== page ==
Hospitals have been criticized, including by me, as wildly inefficient. Yet two new pieces of evidence suggest that the hospital market may be more efficient than conventional wisdom suggests.
Hospitals practice medicine in drastically different ways, and the higher-spending ones don't seem to generate any better results than those that spend less. Because of third-party insurance and other distortions, though, the market doesn't punish the inefficient hospitals. That has been the traditional critique.
A new study suggests, however, that hospitals actually do gain patients when they provide better value. Economists Amitabh Chandra of Harvard University, Amy Finkelstein and Adam Sacarny of the Massachusetts Institute of Technology, and Chad Syverson of the University of Chicago examined how 5,000 hospitals treated some 3.5 million patients who suffered heart attacks. About a third of the patients died within a year of their heart attack, and the researchers used the variation in survival rates across hospitals to approximate the quality of care provided. The average cost of treatment was $16,000, but that also varied from place to place.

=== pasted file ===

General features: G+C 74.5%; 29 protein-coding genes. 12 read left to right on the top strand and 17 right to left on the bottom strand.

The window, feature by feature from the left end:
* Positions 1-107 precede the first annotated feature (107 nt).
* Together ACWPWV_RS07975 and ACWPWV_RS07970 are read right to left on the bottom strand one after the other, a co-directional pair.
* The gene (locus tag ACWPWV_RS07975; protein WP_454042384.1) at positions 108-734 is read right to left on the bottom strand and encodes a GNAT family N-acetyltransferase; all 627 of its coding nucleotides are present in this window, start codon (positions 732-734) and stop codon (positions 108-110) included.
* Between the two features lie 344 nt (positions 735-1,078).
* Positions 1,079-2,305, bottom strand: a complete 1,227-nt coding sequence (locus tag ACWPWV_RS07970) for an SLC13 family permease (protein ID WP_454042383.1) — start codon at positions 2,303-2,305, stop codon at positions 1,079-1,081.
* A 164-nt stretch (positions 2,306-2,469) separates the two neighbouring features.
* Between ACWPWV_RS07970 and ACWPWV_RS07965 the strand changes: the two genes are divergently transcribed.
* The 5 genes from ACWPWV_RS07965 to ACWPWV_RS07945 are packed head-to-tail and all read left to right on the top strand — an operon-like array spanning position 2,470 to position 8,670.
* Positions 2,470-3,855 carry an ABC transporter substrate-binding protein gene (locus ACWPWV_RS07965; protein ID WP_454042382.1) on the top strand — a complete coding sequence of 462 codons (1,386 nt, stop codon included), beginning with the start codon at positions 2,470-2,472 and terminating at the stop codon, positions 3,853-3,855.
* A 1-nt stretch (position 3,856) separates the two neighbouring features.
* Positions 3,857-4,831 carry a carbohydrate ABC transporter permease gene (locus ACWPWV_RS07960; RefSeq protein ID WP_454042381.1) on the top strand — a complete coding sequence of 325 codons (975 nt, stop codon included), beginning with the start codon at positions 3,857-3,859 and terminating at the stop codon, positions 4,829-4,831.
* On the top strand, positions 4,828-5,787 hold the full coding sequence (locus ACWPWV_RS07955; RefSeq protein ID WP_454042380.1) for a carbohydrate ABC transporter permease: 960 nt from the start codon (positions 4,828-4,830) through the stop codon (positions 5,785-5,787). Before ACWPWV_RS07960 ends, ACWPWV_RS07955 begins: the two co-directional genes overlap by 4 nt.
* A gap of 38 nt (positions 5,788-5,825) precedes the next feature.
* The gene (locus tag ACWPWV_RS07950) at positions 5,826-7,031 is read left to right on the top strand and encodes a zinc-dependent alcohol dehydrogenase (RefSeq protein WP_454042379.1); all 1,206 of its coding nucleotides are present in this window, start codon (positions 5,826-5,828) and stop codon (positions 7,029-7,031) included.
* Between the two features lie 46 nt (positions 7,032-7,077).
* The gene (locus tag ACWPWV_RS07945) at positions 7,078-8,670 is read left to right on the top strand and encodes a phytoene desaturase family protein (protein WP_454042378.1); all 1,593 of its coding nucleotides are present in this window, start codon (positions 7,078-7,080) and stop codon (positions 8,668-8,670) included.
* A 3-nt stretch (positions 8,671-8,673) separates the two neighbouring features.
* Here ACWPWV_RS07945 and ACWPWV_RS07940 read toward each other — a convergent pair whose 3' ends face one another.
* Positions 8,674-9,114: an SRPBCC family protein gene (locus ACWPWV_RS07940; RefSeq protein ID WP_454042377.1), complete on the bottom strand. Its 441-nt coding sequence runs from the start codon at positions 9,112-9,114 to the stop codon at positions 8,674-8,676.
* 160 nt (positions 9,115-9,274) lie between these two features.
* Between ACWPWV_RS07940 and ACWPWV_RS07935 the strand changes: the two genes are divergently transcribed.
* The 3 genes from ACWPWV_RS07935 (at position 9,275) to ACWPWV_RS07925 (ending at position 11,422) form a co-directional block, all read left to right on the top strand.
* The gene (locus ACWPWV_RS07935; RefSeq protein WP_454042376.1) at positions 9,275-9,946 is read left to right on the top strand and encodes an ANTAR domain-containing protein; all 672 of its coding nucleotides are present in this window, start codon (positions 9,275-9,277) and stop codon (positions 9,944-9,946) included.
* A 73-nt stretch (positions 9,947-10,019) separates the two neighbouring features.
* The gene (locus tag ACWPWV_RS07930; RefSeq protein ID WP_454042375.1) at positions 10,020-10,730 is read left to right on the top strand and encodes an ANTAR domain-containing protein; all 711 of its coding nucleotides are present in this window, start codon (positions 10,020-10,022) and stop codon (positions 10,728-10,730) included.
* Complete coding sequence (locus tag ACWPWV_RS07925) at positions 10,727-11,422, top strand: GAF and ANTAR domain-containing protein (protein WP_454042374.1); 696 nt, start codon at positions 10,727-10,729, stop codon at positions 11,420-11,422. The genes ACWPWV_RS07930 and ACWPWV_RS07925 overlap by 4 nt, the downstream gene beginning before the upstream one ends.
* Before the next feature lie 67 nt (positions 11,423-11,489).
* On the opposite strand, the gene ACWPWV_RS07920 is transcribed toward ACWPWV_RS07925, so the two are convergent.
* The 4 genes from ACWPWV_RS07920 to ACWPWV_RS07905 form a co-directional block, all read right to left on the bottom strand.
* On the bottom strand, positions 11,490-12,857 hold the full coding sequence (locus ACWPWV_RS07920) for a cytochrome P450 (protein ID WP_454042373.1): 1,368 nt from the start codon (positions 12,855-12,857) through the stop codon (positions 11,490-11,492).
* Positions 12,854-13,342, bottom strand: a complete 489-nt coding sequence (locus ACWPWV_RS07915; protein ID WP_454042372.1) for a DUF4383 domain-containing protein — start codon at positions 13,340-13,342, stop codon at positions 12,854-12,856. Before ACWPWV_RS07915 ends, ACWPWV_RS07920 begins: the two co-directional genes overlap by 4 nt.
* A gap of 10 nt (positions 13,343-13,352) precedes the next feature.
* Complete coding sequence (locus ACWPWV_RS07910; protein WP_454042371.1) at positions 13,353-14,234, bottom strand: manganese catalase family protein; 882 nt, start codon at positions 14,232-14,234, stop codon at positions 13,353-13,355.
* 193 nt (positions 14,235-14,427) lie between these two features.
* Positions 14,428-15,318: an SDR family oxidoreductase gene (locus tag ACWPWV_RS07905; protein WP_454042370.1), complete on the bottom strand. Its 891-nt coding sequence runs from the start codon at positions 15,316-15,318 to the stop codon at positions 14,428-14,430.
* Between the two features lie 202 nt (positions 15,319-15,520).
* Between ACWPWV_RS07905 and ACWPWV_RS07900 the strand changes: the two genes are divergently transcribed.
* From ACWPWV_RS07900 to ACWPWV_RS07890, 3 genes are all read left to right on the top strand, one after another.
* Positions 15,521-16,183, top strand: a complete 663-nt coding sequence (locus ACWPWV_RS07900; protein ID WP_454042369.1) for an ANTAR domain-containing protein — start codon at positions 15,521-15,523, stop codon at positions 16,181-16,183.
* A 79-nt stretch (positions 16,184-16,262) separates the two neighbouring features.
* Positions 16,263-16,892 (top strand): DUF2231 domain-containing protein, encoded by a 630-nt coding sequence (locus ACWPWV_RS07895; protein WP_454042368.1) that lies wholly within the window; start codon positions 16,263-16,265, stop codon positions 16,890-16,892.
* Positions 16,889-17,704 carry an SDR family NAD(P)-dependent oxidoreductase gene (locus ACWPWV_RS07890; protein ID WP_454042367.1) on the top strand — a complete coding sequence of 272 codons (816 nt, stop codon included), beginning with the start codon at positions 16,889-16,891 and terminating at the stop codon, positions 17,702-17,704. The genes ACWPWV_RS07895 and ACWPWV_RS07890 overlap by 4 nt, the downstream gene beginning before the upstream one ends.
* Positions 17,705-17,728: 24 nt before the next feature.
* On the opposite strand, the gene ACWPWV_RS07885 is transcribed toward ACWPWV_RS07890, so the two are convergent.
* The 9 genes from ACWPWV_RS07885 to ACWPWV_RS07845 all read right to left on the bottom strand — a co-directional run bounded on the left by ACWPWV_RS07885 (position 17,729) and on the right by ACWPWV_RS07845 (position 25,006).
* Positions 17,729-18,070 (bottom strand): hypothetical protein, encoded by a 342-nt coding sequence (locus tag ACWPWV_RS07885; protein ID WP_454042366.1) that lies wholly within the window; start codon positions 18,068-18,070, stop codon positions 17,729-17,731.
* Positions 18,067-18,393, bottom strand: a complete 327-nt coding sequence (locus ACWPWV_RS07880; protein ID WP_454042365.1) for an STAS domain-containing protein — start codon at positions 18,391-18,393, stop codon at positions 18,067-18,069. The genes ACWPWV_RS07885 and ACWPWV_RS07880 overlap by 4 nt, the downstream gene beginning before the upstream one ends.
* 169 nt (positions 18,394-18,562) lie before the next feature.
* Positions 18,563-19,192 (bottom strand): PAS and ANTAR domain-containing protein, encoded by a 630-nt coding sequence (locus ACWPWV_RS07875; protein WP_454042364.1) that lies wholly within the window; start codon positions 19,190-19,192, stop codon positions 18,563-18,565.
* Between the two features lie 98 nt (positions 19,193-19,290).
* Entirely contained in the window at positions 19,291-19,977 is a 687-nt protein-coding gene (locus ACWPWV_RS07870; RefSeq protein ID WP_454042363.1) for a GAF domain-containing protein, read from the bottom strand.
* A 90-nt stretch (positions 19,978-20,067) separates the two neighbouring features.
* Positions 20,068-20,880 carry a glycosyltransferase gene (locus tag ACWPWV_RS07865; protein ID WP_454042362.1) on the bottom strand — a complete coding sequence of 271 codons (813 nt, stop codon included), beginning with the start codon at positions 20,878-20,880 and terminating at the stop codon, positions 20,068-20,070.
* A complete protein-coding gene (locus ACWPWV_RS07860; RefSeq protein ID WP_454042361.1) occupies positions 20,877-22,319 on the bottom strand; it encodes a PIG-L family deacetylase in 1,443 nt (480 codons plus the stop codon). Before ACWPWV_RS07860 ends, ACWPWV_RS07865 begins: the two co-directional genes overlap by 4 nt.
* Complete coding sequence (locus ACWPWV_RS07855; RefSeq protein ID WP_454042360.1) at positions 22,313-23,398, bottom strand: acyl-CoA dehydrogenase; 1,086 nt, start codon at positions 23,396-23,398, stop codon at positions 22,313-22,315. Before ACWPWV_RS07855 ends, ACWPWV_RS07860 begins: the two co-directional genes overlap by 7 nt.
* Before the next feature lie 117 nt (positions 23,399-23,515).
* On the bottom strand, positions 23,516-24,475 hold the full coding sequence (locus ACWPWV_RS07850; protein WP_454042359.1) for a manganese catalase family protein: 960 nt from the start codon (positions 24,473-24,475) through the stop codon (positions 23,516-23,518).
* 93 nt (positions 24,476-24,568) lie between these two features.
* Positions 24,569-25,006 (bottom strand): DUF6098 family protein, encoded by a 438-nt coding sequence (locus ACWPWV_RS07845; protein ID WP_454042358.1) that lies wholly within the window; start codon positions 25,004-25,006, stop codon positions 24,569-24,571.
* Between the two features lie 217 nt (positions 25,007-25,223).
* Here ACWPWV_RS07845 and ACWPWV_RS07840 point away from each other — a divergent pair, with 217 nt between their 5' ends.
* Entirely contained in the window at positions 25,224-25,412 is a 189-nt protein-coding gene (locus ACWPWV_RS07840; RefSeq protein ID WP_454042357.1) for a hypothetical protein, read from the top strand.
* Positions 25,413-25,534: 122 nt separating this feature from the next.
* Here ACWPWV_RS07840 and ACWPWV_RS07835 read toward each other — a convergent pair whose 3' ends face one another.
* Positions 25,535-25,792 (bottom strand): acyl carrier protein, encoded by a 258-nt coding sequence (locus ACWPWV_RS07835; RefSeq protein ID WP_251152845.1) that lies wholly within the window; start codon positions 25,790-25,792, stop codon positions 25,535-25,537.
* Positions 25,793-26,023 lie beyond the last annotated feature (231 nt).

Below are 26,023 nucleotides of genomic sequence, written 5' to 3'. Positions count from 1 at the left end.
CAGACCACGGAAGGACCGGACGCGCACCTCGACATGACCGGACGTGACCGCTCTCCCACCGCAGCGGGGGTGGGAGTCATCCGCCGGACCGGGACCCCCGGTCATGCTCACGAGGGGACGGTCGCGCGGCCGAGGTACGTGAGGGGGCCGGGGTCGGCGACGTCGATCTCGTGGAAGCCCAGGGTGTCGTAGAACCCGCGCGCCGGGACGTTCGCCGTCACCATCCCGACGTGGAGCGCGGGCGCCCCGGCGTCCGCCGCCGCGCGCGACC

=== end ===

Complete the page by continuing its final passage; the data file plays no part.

The researchers found that hospitals with higher survival rates net of the cost of treatment were rewarded with more patients. More specifically, if in a given year hospital A had 10 percent higher productivity than hospital B, hospital A tended to have 25 percent higher market share that year and to experience 4 percent more growth over the subsequent five years.
The team also found that the variation in survival rates was more important in driving market share than the variation in cost was. In other words, patients seem to seek out hospitals with better survival rates but not ones with lower costs.